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Encouraging Undocumented Immigrants to Stay Isn’t a Crime, Ninth Circuit Says

The Ninth Circuit on Tuesday struck down part of a federal law that criminalizes encouraging undocumented immigrants to stay in the United States, finding it violates free speech rights.

PASADENA, Calif. (CN) - The Ninth Circuit on Tuesday struck down part of a federal law that criminalizes encouraging undocumented immigrants to stay in the United States, finding it violates free speech rights.

The law makes it a felony to "encourage" or "induce" someone from another country to enter or stay in the United States if the encourager knew or recklessly disregarded the fact that it would be illegal.

But the court's three-judge panel said statements by family members "surely" constitute the bulk of statements under the law's purview, thus "criminaliz[ing] a substantial amount of constitutionally-protected expression" under the First Amendment.

"[T]he statute potentially criminalizes the simple words – spoken to a son, a wife, a parent, a friend, a neighbor, a coworker, a student, a client – 'I encourage you to stay here,'" Senior U.S. Circuit Judge A. Wallace Tashima, a Clinton appointee, wrote for the panel in a 42-page opinion.

Tuesday's ruling came out of immigration consultant Evelyn Sineneng-Smith’s criminal appeal.

Sineneng-Smith, who mostly served people from the Philippines seeking green cards while unlawfully employed in the United States as home health care workers, continued signing up clients even after a Labor Certification program conferring permanent residence to such workers expired in 2001.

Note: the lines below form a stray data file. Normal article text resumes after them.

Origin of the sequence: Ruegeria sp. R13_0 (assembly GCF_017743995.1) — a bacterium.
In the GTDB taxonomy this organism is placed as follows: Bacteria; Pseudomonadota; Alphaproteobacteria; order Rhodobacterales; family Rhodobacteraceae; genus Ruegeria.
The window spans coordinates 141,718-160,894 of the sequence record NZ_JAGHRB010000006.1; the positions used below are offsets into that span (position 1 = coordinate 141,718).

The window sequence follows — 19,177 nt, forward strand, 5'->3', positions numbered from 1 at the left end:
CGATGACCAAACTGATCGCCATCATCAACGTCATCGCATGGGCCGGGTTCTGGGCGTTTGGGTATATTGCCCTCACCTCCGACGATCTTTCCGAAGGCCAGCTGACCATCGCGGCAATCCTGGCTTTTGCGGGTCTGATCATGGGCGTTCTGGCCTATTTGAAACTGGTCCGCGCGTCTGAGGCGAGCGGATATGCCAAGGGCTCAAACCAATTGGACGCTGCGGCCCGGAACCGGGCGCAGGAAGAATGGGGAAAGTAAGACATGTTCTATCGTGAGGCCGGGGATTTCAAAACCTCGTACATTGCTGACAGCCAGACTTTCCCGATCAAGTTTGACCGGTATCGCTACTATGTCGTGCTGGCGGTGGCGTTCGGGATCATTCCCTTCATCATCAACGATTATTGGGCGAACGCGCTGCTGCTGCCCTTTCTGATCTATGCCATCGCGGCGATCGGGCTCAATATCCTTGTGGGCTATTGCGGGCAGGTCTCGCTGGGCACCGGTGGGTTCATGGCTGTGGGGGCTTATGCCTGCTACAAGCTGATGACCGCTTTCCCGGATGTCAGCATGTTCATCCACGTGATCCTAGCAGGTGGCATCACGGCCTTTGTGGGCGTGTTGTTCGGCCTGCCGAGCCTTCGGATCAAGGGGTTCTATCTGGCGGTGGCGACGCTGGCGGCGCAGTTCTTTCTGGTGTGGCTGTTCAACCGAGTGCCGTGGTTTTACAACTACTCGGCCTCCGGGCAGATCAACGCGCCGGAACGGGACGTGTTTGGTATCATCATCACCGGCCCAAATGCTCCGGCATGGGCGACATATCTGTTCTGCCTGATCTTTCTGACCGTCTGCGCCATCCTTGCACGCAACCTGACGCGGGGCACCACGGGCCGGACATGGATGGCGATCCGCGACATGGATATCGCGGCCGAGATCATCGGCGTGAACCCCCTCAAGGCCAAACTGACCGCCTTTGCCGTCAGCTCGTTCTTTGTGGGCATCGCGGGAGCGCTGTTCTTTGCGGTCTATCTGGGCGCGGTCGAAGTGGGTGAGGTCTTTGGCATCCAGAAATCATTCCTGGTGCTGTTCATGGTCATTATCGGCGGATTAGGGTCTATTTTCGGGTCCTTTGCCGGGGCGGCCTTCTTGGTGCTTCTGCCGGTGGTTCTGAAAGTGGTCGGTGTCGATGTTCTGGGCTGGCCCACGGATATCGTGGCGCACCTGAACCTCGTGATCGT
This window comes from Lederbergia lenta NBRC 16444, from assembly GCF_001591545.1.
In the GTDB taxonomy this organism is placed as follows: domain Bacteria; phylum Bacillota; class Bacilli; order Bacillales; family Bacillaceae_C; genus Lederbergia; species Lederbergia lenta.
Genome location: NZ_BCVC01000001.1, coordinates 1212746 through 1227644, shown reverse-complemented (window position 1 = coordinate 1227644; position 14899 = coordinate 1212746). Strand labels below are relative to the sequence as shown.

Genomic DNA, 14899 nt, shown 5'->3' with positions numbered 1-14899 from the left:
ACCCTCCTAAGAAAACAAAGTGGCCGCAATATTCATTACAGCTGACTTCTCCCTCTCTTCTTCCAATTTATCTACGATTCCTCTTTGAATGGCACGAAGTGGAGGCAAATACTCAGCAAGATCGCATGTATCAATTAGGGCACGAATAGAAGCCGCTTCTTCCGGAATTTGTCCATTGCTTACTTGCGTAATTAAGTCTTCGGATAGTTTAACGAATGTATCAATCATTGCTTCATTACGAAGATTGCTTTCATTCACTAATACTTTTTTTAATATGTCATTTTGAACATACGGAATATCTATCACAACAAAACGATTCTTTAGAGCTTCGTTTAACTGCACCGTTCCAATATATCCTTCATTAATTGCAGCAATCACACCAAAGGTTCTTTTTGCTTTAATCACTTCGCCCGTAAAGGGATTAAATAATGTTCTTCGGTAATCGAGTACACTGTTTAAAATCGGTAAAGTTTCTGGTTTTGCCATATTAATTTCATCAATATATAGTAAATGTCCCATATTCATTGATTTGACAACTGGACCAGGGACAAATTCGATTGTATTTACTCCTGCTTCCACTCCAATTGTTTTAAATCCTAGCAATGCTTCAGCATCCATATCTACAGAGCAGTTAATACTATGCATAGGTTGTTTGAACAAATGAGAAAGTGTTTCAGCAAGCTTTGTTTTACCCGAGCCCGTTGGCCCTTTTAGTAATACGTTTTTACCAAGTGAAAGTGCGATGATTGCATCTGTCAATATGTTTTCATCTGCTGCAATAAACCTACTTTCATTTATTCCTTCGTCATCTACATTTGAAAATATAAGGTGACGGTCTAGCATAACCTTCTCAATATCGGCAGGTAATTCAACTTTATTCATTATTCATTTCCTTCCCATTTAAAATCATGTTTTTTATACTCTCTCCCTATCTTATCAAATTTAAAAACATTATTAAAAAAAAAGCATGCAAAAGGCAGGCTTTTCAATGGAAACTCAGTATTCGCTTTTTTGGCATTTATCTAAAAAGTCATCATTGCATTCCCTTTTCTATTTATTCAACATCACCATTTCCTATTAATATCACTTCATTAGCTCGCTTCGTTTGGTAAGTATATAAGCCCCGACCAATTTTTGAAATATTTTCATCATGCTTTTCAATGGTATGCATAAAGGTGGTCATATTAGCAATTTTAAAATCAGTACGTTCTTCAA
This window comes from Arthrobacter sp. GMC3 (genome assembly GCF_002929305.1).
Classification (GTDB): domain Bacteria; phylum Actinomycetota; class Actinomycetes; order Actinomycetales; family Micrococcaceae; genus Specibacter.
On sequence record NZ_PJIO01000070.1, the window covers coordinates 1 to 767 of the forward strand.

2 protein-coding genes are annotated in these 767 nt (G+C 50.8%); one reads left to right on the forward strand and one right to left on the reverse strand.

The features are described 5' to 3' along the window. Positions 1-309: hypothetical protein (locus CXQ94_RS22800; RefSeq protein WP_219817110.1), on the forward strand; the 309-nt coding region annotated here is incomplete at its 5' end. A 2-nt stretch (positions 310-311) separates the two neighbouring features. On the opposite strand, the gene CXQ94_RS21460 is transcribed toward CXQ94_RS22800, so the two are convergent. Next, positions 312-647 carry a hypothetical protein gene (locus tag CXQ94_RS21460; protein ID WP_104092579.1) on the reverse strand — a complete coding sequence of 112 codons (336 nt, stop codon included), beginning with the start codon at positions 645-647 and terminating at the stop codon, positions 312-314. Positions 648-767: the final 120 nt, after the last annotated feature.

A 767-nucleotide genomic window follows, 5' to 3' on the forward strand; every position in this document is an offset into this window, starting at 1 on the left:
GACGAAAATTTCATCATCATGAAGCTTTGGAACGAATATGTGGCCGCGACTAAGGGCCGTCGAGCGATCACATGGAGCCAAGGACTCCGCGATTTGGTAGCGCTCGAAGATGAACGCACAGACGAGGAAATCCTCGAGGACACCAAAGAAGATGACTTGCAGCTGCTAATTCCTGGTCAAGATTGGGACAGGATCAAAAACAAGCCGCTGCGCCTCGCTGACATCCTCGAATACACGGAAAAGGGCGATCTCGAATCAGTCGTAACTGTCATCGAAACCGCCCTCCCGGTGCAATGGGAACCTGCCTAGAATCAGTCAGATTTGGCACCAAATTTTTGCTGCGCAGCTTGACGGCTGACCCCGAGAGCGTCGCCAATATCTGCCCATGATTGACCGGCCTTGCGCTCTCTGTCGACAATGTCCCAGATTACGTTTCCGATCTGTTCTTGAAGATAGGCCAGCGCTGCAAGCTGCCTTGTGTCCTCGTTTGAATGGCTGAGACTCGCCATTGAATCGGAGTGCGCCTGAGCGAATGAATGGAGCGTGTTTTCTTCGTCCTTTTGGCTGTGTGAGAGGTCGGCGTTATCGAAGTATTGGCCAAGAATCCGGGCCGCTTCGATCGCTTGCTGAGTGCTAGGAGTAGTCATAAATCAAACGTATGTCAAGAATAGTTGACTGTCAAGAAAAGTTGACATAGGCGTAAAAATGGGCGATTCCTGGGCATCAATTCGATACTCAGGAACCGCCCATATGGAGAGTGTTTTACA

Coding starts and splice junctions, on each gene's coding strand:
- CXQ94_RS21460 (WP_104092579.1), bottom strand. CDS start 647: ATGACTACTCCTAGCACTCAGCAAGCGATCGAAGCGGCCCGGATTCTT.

Sineneng-Smith was convicted on two counts of encouraging and inducing an undocumented immigrant to remain in the United States for the purposes of financial gain and two counts of mail fraud and sentenced to 18 months on each count, to be served concurrently.

On appeal, Sineneng-Smith argued the immigration law restricts "vast swaths" of protected speech, and maintained a conviction would violate the First Amendment. The federal government countered the law only forbids specific conduct and a "narrow band" of unprotected speech.

The panel upheld the mail fraud conviction Tuesday, citing Sineneng-Smith's confession that she knew her clients weren't eligible for permanent residence and that if she told them so, they wouldn't hire her.  But it overturned her first conviction on First Amendment grounds.

Using an example of “a loving grandmother who urges her grandson to overstay his visa," Tashima concluded, "Just because the grandmother wanted her words to encourage her grandson and said them directly to him does not render those words less protected under the First Amendment."

"The government’s interpretation of Subsection (iv) rewrites the statute," he chided.

In an email, Justice Department spokesman Steven Stafford maintained such statements aren't protected.

"It is illegal to knowingly assist in the commission of violent crimes, drug crimes, and a variety of other crimes; it is only right that Congress, on a fully bipartisan basis, has criminalized assisting in the commission of immigration crimes as well," Stafford said.

U.S. Circuit Judge Marsha Berzon, a Clinton appointee, and U.S. Circuit Judge Andrew Hurwitz, an Obama appointee, also sat on the panel.

Sineneng-Smith's lawyer Daniel Cook, of Bodega Bay, could not immediately be reached for comment Tuesday.

Categories / Appeals, Civil Rights, Government, Law

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